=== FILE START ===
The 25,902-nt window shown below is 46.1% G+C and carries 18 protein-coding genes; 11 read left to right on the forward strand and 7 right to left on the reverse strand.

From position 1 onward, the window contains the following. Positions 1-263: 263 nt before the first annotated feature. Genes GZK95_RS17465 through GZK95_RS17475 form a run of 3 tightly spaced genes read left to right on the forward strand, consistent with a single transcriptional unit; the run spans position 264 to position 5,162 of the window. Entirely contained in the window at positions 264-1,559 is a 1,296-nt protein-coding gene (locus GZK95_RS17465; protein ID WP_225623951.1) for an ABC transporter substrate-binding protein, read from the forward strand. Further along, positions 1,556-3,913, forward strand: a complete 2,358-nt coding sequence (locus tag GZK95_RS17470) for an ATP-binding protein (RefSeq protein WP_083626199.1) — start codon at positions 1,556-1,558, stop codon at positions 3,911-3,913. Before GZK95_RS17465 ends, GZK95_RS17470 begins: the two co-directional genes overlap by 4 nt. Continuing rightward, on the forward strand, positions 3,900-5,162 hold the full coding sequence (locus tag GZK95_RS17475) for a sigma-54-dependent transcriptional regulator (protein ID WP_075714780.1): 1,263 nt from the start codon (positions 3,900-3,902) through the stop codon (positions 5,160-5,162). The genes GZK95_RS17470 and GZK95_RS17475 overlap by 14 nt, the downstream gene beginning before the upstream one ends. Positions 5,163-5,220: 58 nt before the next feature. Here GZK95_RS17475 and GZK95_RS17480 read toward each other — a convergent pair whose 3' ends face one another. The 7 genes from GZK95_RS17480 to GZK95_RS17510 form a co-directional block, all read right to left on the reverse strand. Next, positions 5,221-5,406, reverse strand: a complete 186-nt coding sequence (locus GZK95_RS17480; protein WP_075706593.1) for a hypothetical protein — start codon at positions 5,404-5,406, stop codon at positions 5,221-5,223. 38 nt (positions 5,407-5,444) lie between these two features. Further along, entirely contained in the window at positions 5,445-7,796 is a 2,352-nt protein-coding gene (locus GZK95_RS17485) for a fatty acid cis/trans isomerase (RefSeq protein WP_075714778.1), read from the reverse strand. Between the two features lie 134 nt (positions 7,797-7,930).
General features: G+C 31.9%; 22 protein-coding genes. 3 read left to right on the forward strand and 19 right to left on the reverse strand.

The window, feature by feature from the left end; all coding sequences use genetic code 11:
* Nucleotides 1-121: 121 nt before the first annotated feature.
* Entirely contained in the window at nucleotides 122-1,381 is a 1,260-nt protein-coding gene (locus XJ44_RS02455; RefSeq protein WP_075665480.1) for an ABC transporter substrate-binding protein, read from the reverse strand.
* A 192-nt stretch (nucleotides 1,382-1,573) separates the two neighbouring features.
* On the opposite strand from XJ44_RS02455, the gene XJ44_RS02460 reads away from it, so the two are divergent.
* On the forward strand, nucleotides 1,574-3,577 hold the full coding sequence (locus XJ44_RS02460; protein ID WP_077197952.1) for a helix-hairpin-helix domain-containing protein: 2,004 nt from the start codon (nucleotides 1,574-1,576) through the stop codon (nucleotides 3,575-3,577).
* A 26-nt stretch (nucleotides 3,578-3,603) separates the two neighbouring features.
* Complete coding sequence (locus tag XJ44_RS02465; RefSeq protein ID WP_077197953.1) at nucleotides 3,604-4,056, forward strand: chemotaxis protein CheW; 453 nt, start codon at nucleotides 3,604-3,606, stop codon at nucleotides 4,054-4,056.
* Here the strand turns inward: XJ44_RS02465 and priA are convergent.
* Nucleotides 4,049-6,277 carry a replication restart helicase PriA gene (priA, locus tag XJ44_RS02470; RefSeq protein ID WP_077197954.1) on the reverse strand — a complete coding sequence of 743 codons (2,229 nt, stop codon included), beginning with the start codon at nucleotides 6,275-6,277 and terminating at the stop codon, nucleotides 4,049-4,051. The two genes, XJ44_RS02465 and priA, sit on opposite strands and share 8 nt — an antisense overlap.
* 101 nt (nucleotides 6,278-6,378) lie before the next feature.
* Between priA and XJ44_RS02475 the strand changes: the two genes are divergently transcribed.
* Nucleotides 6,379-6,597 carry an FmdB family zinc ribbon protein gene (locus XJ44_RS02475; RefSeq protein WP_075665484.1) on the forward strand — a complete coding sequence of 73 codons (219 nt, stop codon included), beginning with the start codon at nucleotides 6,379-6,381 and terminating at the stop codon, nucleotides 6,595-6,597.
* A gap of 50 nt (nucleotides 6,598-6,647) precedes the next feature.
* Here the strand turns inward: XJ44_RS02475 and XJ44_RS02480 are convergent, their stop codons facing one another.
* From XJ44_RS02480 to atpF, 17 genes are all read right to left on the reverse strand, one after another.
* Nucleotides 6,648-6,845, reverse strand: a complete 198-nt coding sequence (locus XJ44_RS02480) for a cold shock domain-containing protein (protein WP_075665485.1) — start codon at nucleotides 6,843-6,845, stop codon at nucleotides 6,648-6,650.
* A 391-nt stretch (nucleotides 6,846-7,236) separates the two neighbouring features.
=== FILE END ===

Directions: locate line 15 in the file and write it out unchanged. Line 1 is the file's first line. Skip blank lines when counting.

* Between priA and XJ44_RS02475 the strand changes: the two genes are divergently transcribed.